by Sara Lacey

Sometimes we go along, acting like we know what a thing is when we secretly are confused about that thing. I’ve been getting some questions about hybrids from secretly confused people lately, so let’s figure it out together.

When talking about vehicles, people think a hybrid has more than one type of engine. See, this is already confusing. The word “engine” in the hybrid world refers to an internal-combustion engine that requires burning fuel for power. If the “engine” uses electricity for power, then it’s referred to as a “motor.” Hybrids will usually have both an internal-combustion engine and an electric motor.

But let’s not stop there, because hybrid vehicles can have motors that get their electric power from different sources. The Toyota Prius, for example, gets its electric power from a regenerative braking system. This system essentially slows the vehicle by running the electric motor backwards, turning the motor into a generator. The energy created from the motor running this way is captured and stored in batteries for the motor to use later. Additionally, when the vehicle is coasting, that energy is sent to the batteries to be saved as well. This type of configuration is referred to as a “hybrid electric” vehicle.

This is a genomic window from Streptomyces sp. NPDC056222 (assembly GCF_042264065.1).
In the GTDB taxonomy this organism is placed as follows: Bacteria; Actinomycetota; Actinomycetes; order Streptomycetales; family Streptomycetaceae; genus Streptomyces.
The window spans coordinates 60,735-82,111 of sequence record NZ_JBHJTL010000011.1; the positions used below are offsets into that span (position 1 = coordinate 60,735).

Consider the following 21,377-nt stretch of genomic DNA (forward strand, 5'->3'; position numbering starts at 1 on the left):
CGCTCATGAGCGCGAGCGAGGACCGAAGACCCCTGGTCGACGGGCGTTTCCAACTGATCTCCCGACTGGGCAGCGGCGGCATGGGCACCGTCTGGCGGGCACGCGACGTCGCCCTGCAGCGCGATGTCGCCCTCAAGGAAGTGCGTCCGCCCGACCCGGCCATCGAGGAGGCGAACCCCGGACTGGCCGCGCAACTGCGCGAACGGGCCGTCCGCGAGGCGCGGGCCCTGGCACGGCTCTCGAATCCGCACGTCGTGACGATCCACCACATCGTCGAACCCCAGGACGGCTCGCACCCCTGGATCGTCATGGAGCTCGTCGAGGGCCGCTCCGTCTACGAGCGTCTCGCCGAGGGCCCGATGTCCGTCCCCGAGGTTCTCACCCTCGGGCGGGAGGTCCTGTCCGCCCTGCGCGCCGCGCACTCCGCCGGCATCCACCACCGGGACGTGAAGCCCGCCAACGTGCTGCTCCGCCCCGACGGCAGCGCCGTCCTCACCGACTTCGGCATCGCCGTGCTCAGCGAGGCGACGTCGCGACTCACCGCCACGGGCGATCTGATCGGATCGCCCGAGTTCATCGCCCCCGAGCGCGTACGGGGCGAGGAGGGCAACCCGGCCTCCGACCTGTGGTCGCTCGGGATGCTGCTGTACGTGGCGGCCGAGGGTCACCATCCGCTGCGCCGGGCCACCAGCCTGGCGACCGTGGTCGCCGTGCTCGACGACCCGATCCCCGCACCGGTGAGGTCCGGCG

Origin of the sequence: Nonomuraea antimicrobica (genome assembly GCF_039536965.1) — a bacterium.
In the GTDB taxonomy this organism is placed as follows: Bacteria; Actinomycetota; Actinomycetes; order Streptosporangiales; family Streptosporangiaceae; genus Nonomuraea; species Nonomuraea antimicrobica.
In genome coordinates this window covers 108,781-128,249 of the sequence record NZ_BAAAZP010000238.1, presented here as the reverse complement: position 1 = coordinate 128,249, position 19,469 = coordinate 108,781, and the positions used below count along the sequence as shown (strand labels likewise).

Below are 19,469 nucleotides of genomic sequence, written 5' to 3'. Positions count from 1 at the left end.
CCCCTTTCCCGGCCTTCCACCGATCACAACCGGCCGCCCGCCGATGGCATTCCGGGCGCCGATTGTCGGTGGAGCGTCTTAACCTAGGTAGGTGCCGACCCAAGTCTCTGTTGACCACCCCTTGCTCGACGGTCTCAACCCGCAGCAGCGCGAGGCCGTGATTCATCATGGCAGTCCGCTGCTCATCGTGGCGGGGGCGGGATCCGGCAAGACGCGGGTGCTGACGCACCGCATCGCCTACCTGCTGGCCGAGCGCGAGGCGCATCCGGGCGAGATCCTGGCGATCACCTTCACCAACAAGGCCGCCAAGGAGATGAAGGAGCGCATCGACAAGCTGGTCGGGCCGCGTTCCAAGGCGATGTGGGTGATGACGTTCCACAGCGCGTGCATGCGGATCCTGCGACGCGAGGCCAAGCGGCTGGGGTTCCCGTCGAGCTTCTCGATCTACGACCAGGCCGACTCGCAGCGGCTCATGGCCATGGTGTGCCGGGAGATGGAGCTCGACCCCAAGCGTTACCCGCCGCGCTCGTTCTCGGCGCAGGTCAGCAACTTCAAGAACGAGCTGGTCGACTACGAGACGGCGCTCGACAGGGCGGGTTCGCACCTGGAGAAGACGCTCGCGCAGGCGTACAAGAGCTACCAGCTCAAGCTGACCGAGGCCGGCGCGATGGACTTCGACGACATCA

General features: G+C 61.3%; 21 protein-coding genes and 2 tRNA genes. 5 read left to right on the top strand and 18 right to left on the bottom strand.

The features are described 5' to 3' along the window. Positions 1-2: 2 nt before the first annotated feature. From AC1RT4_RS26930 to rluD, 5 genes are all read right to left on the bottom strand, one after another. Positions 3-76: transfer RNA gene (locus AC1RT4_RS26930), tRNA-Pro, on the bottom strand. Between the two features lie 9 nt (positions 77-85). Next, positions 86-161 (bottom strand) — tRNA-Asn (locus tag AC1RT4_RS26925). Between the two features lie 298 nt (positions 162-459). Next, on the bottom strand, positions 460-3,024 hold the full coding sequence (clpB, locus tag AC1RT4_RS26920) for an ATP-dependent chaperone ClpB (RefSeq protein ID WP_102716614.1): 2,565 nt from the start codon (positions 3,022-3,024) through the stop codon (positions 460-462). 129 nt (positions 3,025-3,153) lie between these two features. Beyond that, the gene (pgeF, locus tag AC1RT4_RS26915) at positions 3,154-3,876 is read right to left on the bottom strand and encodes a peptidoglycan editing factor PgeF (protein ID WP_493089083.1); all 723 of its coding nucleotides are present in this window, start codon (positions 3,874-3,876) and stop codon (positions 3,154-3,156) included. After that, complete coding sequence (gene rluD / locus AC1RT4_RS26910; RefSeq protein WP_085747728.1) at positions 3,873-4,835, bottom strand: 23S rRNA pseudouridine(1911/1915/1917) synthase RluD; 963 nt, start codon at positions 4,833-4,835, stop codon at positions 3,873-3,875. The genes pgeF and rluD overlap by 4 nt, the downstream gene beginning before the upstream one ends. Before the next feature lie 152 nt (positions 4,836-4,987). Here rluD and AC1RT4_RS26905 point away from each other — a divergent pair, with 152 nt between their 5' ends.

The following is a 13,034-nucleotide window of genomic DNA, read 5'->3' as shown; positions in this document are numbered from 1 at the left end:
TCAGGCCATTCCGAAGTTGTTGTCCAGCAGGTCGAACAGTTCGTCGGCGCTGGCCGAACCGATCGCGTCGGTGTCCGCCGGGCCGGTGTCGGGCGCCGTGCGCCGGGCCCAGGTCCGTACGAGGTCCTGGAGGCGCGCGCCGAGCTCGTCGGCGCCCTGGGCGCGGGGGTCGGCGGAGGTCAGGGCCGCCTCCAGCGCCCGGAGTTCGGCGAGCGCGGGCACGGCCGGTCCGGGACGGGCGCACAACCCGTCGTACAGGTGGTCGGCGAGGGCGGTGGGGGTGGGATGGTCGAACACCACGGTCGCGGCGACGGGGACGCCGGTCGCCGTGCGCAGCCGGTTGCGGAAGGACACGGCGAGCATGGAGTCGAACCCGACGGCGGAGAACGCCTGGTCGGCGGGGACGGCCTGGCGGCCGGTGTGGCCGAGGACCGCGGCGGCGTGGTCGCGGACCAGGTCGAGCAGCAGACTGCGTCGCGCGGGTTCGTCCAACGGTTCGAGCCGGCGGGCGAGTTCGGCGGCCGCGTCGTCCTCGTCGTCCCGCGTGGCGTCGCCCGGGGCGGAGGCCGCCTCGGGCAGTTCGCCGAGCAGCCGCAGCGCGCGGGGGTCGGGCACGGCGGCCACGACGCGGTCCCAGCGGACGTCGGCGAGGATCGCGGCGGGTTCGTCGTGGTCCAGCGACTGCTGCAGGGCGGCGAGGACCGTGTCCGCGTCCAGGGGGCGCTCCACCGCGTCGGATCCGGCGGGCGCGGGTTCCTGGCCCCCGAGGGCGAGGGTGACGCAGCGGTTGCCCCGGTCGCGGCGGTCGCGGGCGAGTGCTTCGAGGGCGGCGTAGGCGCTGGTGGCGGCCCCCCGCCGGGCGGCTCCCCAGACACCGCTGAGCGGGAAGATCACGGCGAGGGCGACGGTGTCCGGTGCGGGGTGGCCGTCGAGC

Another way motors get their power is from plugging the vehicle in to a power source. When this kind of motor is paired with a combustion engine, the vehicle is referred to as a “plug-in hybrid.” Plug-in hybrids also typically employ a regenerative braking system.

It should be noted that an all-electric vehicle is not a hybrid. Neither is a vehicle that has a combustion engine, even when using an alternative fuel like E85 or diesel.

Hopefully, there is less secret confusion now surrounding hybrids and what they are.

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